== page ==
Serves 4-6 people
What does spatchcock mean? It's just a fancy culinary term for a particular butchery preparation. This is NOT difficult. Just remove the backbone with bone scissors or a very sharp and sturdy knife (reserve the bone for stock). Lay the bird flat upon a sheet pan (you may need to break the breast bone). The advantage of this preparation is the fact that the bird cooks evenly, breast and thigh. AND, I like to portion the bird before I serve it, regardless how it may be prepared. Otherwise, if served whole, the bird will end up in disrepair in no time when left to other's carving skills.
Also try brining your bird before cooking. You can look up any number of recipes on the internet. Don't be scared by the amount of salt. However, the tried and true recipe I follow is simple to remember. 3-4-5. 3 cup salt, 4 cup sugar, 5 gallon water. For one 10 lb bird this would equate to approximately, 1 cup salt, 1.25 cup sugar, 6 qt water. Brine for at least 24 hours.
1 bunch fresh rosemary
1 bunch fresh thyme
2 lemon, sliced
2 head garlic, crushed
1 medium onion, whole, rough chop
1 can chicken stock
1 tbsp white or apple cider vinegar
Salt and pepper
MISE EN PLACE :
Remove the back bone as described above.
Add chicken stock and vinegar to sauce pan and reduce to half volume on medium heat. Set aside.
Heat grill on LOW if using gas. Otherwise, if using coals, fire up no more than a coffee can full of charcoal, and allow the coals to burn until dusty and white. Spread coals evenly with plenty of room to breath. Add 4-6 coals every 30-45 minutes to maintain a 350F temperature.
Divide the herbs, garlic, lemon and onion evenly into 4 piles, and loosely wrap each with tin foil, which you will place under the bird during the grilling process.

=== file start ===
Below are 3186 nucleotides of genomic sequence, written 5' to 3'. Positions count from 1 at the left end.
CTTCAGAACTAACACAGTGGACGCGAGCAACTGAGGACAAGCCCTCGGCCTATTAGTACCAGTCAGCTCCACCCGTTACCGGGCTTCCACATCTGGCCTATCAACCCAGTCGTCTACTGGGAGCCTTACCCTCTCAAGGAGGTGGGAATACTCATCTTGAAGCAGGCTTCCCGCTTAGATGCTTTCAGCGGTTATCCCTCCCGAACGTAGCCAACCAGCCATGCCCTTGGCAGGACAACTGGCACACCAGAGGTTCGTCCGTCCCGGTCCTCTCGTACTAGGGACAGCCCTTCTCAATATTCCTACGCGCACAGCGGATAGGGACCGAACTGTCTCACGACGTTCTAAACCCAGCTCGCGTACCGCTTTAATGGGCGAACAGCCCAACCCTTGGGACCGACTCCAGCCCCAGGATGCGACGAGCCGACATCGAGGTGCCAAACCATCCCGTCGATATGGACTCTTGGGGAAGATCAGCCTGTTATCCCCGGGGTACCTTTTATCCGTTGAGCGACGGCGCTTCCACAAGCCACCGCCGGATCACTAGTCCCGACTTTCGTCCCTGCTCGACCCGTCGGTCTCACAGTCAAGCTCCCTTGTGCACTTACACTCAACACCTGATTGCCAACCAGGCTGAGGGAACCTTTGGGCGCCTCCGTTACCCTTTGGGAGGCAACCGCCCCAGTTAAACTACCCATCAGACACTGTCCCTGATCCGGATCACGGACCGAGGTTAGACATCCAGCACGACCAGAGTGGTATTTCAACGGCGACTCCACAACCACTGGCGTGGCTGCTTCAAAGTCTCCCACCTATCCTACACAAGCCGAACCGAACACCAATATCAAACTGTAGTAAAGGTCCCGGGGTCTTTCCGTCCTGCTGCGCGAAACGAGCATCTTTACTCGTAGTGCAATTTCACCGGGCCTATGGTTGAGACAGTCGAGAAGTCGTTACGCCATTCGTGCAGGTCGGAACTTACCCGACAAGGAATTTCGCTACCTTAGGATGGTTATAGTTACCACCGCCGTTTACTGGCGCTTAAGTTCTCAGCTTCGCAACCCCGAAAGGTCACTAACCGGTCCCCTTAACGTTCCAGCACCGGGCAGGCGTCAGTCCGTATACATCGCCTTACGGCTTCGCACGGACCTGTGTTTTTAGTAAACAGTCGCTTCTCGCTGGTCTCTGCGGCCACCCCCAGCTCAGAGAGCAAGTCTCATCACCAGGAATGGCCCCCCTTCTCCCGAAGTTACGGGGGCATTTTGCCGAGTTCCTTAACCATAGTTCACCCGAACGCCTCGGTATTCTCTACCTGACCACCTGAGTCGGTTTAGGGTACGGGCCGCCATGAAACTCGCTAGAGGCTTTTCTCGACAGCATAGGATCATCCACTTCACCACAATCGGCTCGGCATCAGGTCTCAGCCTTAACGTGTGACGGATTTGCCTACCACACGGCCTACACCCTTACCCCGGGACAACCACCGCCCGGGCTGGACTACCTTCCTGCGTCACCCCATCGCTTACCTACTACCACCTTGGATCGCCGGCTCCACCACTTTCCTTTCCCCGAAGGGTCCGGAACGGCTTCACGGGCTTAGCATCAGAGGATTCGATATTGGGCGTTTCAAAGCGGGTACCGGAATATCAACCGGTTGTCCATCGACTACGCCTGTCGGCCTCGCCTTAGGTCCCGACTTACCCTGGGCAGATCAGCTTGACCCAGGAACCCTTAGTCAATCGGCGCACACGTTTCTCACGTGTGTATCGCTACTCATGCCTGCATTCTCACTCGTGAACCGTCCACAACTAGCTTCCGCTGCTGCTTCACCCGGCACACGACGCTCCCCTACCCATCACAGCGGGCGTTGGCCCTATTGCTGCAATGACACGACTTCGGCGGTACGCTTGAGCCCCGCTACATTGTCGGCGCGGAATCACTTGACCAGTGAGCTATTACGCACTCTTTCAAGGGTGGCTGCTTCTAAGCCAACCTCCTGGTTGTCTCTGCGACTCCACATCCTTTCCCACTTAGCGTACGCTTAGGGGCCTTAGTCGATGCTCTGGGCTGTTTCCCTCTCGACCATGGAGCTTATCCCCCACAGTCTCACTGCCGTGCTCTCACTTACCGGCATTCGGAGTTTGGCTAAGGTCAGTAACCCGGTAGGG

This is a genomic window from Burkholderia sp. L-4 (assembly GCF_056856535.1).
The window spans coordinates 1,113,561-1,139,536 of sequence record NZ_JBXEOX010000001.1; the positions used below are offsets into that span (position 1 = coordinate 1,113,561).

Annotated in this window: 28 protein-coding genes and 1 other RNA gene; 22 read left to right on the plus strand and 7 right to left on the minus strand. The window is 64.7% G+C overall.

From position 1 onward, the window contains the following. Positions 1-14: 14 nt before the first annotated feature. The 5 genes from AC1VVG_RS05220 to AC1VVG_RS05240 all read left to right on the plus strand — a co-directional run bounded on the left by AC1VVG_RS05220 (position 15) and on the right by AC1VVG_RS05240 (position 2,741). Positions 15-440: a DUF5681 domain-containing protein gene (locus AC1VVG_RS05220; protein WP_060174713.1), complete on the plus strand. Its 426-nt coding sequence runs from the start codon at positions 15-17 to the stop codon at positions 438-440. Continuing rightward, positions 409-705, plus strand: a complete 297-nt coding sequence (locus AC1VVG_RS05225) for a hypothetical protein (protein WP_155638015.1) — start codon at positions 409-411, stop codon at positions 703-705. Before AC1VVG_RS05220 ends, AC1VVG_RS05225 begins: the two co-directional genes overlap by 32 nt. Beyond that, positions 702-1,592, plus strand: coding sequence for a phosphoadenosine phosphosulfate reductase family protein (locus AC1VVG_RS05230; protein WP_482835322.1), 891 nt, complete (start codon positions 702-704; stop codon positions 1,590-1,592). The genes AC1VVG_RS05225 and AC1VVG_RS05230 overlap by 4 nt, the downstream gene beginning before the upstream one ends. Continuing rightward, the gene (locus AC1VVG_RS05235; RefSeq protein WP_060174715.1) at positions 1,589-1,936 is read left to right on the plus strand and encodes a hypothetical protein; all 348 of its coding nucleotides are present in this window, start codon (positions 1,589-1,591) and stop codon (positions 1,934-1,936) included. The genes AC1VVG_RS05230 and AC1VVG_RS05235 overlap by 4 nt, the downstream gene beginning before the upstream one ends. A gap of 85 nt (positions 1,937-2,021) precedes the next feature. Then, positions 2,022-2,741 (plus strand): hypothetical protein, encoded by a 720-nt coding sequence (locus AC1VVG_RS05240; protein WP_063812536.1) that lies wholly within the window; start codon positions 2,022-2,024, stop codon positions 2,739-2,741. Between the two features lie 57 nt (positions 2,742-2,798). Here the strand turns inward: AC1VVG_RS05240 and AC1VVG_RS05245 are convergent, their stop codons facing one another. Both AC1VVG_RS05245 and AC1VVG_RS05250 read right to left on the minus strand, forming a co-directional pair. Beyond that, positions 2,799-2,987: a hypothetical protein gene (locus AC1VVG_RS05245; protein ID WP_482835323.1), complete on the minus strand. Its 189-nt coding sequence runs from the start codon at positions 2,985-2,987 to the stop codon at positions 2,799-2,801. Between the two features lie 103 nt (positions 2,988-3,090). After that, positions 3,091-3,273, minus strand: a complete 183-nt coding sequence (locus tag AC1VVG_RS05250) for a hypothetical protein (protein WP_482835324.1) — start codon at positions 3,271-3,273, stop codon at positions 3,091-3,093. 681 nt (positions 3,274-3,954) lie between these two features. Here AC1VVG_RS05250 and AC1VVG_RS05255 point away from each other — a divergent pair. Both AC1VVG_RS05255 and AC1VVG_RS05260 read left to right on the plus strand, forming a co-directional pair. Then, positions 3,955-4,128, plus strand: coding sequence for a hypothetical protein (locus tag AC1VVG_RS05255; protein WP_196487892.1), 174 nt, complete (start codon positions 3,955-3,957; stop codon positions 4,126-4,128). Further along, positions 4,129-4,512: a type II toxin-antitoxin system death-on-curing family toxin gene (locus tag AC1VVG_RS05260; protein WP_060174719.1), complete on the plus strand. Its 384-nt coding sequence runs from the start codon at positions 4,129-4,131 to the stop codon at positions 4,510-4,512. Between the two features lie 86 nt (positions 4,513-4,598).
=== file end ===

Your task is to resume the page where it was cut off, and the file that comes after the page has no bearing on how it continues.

Remove the backbone of the turkey as described above and place with the giblets (to be used later). Stretch the turkey until flat and evenly distributed (you will need to break the keel bone of the breast in order to do so).
Place the herb packets on the grill allowing for air space between each packet (otherwise you will overheat the grates and ruin the grill). Place the flattened turkey on top, close lid, and maintain a temperature of 350F inside the grill. Use an instant read meat thermometer and remove turkey when 155-160F at the thickest part of the bird. Tent with tin foil and allow to rest for 30 minutes before carving
NOTES: The USDA specifications for poultry is to cook to 165F. It does not take into account “carry-over” cooking which is why you must pull the turkey from the heat before it gets to 165F unless you wish to have a dry bird. In general, for every 1lb of solid meat, allow for 1 degree of temperature increase once removed from the heat source.
REGARDING GRAVY: This recipe will not yield any pan drippings, which many people enjoy for making gravy…sorry. HOWEVER, after preparing the turkey for the grill, one is left with the neck, backbone and giblets. Roast these in the oven until browned. Transfer to a stock pot and add chicken stock. Simmer until the meat falls off the neck bone (approx 1 hour) and use this for your gravy. Remember the golden rule for thickening gravy. 1 pound of roux for 1 gallon of liquid. This means, ½ pound of butter, ½ pound flour (approx 2 cups) and 1 gallon turkey stock. From this you can back calculate how much roux to use to thicken your gravy based upon how much turkey stock you start with.
To make roux, melt butter in sauce pan and whisk in flour to incorporate. Once the mixture resembles wet sand, stop adding flour, and sauté until the roux begins to brown. At this point, vigorously whisk in the turkey stock. Allow the gravy to simmer for at least 30 minutes to incorporate the flour and butter. Stir frequency and watch for burning at the bottom of the pot. Season to taste.
Dan's Tasty & Healthy Turkey Soup